In order to test the thermal performance of the Dark Rock Advanced we conducted a few simple tests. To test the product we first allowed the system idle for a period of 20 minutes and then take the average temperature reading for that time period. For the load temperature we ran the Prime95 stress test for a period of 20 minutes and noted the maximum temperature. We ran the tests on 2 different configurations which were as follows:
Configuration 1: Overclocked settings, 3.48GHz, 1.4v Stock Voltage
Configuration 2: Overclocked settings, 3.7GHz, 1.475v Overvolted
First thing we would like to mention is that in the final test at configuration 2, the Stock cooler failed. 73 degrees represents the maximum temperature that we were willing to go to (within AMD specifications) that we deem ‘safe’, in reality the temperature could have been substantially higher if we allowed the testing to continue.
With that out the way the results look very impressive for the Dark Rock Advanced. The idle temperature of the AMD stock cooler is only 1-3 degrees lower than the load temperature on the Dark Rock Advanced in all three tests. Although some may see this test as ‘overkill’ due to the low-end nature of the CPU, we still think this is a good test because the temperatures of the Athlon II X3 in all configurations represent similar temperatures you can expect from other Athlon II and Phenom II quad or triple core processors and a lot of people still use processors like the AMD Phenom II 955 or the AMD Athlon II 640 for their gaming systems. That said the TDP produced by an overclocked and overvolted Athlon II processor is similar to that of Sandy Bridge too.
What we don’t really take note of here that is very important is whilst running these tests the AMD stock cooler PWM control pushed the fan up past 4000RPM giving noise levels that were by far the loudest in the system, although we didn’t measure specifically we would hazard an educated guess that they exceeded 50dBA. Whilst using the Dark Rock Advanced noise was dramatically reduced to the point where the loudest part of the system was the ‘collective hum’ of all the fans working together in tandem. The fan never exceeded 1200RPM in the most demanding configuration we tested it in, 1200RPM roughly correlates to about 16dBA which really is as silent as silent can be.
We think that as impressive as these results are the maximum load temperature of 41 degrees would suggest the Dark Rock Advanced has a huge amount more potential to give. It is very well equipped to take on much hotter processors like the 1100T, 2500K or FX 6100 processors, since most modern processors can run ‘safely’ at the 60-70 degree region without degrading.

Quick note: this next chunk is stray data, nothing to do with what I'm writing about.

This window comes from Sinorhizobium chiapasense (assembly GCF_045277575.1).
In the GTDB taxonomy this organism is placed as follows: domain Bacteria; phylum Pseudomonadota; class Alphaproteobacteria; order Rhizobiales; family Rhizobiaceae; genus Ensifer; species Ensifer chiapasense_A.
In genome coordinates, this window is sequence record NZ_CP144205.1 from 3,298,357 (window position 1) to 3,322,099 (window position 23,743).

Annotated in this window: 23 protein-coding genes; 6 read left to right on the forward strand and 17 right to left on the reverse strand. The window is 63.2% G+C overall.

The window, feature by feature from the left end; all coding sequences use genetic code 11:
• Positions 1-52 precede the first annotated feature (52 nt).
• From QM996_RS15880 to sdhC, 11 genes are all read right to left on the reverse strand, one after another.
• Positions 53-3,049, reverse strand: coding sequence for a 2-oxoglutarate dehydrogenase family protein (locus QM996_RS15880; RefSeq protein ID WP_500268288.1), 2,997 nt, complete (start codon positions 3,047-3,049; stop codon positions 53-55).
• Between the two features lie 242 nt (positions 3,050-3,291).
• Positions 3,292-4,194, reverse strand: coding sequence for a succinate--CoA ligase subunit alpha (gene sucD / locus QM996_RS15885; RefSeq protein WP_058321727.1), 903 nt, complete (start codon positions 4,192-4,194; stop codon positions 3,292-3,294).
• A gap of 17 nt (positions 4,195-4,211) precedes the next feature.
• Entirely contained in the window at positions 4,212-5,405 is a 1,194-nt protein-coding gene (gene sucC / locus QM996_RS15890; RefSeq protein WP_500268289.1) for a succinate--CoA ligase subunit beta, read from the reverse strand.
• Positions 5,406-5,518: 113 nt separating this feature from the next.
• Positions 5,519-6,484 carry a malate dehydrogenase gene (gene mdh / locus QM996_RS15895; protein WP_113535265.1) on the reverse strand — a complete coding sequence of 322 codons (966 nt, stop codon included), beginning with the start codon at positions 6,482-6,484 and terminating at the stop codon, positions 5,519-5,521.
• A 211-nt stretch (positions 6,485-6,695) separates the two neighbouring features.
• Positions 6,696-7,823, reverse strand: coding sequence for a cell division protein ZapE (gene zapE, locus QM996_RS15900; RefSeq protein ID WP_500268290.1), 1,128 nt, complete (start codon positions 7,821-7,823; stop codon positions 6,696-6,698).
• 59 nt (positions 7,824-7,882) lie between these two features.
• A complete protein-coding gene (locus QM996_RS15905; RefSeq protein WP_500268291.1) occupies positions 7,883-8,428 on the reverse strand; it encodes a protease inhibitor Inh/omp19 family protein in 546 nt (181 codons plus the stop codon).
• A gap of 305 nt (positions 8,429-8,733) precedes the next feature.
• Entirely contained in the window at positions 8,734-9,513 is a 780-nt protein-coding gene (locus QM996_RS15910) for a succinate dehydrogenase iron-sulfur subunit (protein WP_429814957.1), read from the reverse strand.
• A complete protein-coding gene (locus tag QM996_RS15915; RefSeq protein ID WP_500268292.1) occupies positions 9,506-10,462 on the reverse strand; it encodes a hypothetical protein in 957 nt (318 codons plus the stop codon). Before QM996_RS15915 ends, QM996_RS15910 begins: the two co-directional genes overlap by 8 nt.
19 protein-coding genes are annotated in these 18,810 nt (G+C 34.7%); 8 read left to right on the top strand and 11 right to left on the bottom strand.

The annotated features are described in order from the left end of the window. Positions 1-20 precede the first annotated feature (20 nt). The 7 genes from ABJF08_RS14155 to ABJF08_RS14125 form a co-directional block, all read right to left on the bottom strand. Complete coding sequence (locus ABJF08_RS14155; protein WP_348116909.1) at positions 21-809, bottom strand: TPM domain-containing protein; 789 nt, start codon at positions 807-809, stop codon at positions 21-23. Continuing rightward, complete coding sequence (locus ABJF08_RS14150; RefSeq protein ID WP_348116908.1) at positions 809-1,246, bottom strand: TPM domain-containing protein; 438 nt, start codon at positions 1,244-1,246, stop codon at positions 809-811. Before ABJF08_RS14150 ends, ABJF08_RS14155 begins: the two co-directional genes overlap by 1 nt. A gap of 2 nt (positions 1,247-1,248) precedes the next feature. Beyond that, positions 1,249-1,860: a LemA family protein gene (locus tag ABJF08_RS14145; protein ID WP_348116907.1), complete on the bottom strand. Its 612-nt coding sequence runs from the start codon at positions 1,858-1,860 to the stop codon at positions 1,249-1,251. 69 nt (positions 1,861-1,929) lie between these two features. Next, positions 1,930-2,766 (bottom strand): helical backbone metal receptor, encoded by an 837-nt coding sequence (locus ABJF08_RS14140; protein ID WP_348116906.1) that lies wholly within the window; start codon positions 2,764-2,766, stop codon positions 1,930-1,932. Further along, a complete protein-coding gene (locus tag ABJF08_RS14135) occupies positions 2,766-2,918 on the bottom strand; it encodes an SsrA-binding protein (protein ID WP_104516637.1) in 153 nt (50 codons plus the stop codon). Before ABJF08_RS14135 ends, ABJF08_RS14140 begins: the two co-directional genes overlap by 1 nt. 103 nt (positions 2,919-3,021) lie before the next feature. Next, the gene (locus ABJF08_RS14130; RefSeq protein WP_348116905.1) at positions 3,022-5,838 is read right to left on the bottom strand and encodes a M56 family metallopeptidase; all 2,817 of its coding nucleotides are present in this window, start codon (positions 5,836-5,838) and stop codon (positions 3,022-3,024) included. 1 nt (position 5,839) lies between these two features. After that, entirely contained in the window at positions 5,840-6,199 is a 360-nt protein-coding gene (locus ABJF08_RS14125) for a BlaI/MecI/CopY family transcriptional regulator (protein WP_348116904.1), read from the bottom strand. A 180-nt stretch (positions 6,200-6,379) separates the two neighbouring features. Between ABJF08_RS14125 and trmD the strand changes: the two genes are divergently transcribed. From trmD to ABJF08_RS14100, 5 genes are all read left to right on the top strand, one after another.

While its hard to give a completely objective conclusion to this product, as everyone’s experiences will differ based on their hardware configurations, it is important that I point out a few very key things with this product. The first is that it has a large thermal capacity and is more than adequate at taking on high performance processors at overclocked configurations, in fact the Dark Rock Advanced’s ‘Bigger Brother’ the Dark Rock Pro (which is essentially a Dark Rock Advanced with an extra fan) takes on some entry level water cooling loops like the Antec Kuhler 620 and scores better results. We would definitely recommend this over the Dark Rock Pro if you’re looking to save yourself £15. Most people these days that would need this type of product would be running a quad core (or more) Sandy Bridge, Bulldozer or an older Phenom/Athlon/Nehalem processor. And this cooler would be capable of dealing with all processors from these families with ease and stock and overclocked settings.
The second thing that is of importance to us is the noise levels. We really cannot express how refreshing it is to have a product with such solid performance that is matched by its ability to remain close to totally silent. The almost silent nature of the Dark Rock Advanced makes it an ideal purchase for anyone looking to eliminate noise from a noisy CPU cooler but at the same time is looking for a fair amount of overclocking and overvolting headroom. And if you end up pushing this cooler to it’s ‘limits’ you can easily shell out another £10-£15 picking up another 120mm fan to add a ‘push-pull’ configuration and give results which match the better and more expensive Dark Rock Pro.
Finally, value for money is a must for any product these days. If a product is priced as much as £5 out, it can easily turn it from a good product to an average one. However, we think the Dark Rock Advanced is really spot on with its pricing of £40-£45 (depending on the retailer). The only real negative we have is the issues with mounting which included a really rather fiddly mounting system that was just way too much hassle especially when you consider how easy some other manufacturers make the mounting. For AMD systems another minor issue was the fact you can only have the fan blowing air over the heatsink towards the top or bottom of the case, you can’t have the fans facing to the rear of the case due to the way the product mounts.
Being almost totally silent, offering potent cooling potential and with a fair price tag the Be Quiet! Dark Rock Advanced is a solid choice for any silence-loving enthusiast.
Overall Rating: 83%
We would like to award this product with a Silver award. Award image pending.